LIBRARY Clemson orange paw (copy)

The No. 7 Miami Hurricanes have seen a resurgence to national prominence under second-year head coach Mark Richt.

Since taking over for Al Golden before the start of last season, Richt has amassed a 19-5 record at his alma mater and has the Hurricanes playing for an ACC title for the first time in school history. Let that sink in.

Miami finished the regular season this year with a 10-1 record — their first 10-win season since 2003 — and a school-high seven wins in the ACC (7-1 ACC).

If the Hurricanes want to not only win their first conference championship since joining the ACC, they will first have to go through the defending national champion Clemson Tigers.

“Well, we’ll find out (if we are ready) Saturday, that’s for sure,” Richt said this week. “Clemson, being the great championship-caliber team that they are and have been for a couple years, pretty much dominating our league and obviously winning the national championship a year ago; it'll be a great measuring stick to see where we're at, quite frankly.”

Miami on offense:

The Miami Hurricanes have suffered two massive blows to their offense in the last five days.

First, they lost senior tight end Christopher Heardon — a Mackey Award finalist — for the season during last Friday’s loss to the Pittsburgh Panthers. Heardon was the Hurricanes second-leading receiver with 40 receptions for 470 yards, including four touchdowns.

As if that was not bad enough, during Wednesday’s practice, the Hurricanes' third-leading receiver, Ahmmon Richards suffered a season-ending meniscus injury. Richards was the team’s leading receiver in terms of yards per game (54.9).

The losses of two key pieces of their offense will only make what was going to be a difficult task Saturday night — facing Clemson’s defense — that much more difficult.

“Well, their defensive front has been -- you watch the film, and you're like, oh, boy, we've got our work cut out for us for sure,” Richt said. “I think because their defensive front is so strong, they've been able to kind of rely on them to stop the run and put pressure on the quarterback without a lot of blitzing schemes, and Coach Venables is great at scheming people up and bringing great pressures, great blitzes, but I think he's also enjoyed the fact that those guys are so strong up front that first and second down is hard to win.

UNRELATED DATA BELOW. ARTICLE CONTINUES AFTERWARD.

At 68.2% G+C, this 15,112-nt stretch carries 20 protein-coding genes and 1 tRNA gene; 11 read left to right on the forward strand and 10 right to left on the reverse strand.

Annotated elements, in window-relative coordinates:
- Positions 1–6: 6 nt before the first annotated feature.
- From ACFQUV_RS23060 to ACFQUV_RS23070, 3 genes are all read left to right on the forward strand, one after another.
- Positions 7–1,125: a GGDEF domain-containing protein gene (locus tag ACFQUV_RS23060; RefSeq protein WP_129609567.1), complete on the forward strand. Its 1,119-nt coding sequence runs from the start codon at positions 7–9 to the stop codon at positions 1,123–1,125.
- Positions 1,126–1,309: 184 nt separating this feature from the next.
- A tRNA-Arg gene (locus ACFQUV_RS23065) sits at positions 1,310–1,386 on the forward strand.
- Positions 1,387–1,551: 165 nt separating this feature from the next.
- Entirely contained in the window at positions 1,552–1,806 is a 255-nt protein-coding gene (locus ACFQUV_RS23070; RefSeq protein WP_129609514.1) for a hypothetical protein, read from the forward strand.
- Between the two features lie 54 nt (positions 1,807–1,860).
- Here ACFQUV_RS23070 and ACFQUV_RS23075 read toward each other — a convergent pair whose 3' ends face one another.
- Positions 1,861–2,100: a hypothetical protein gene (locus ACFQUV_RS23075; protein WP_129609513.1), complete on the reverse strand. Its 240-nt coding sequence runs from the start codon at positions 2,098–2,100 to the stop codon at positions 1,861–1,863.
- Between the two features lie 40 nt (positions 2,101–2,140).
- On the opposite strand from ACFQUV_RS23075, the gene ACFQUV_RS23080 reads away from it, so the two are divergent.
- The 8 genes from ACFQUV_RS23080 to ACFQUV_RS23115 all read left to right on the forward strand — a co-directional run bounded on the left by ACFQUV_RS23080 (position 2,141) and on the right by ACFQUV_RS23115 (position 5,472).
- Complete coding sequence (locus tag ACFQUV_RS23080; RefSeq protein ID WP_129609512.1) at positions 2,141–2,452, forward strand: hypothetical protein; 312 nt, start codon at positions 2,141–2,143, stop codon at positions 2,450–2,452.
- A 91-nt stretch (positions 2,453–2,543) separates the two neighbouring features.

“It's hard to get those yards rushing the ball, so you end up in a lot of third-and-medium, third-and-long, and then coach can either drop a bunch of guys into coverage or bring the pressure. But either way, the D-line has been very, very outstanding, and our offensive line knows it's going to be a great challenge to move them a little bit in the run game and protect our quarterback.”

Miami on defense:

The Hurricanes have been known all season for their turnover chain and their 29 takeaways on the season, but outside that number and the chain, the Hurricanes have been pedestrian at best this season defensively.

In fact, Clemson ranks first or second in the ACC in total defense, passing defense and rushing defense — while the Hurricanes ranks in the bottom half of the league in all of those categories.

But do not let the stats fool you, because when Clemson head coach Dabo Swinney turns on the tape of the Miami defense he sees a scary group.

"Defensively they are really, really, really good; They look like Clemson,” Swinney said this week. “It looks like our practice tape. They've got some cats up front, a bunch of pros. They are really athletic, big, heavy-handed, well-coached. Their linebackers can fly. They've got their usual speed on the back end. They are a complete defense.

"They lead the nation in turnover margin and sacks. They're second in tackles for loss. These are two great defenses."

Zach Lentz is a Clemson University alumnus who got his start working with the Tigers basketball team from 1999-2004. Now a resident of Orangeburg County, he reports on Clemson sports as a correspondent for The Times and Democrat.

0
0
0
0
0

Load comments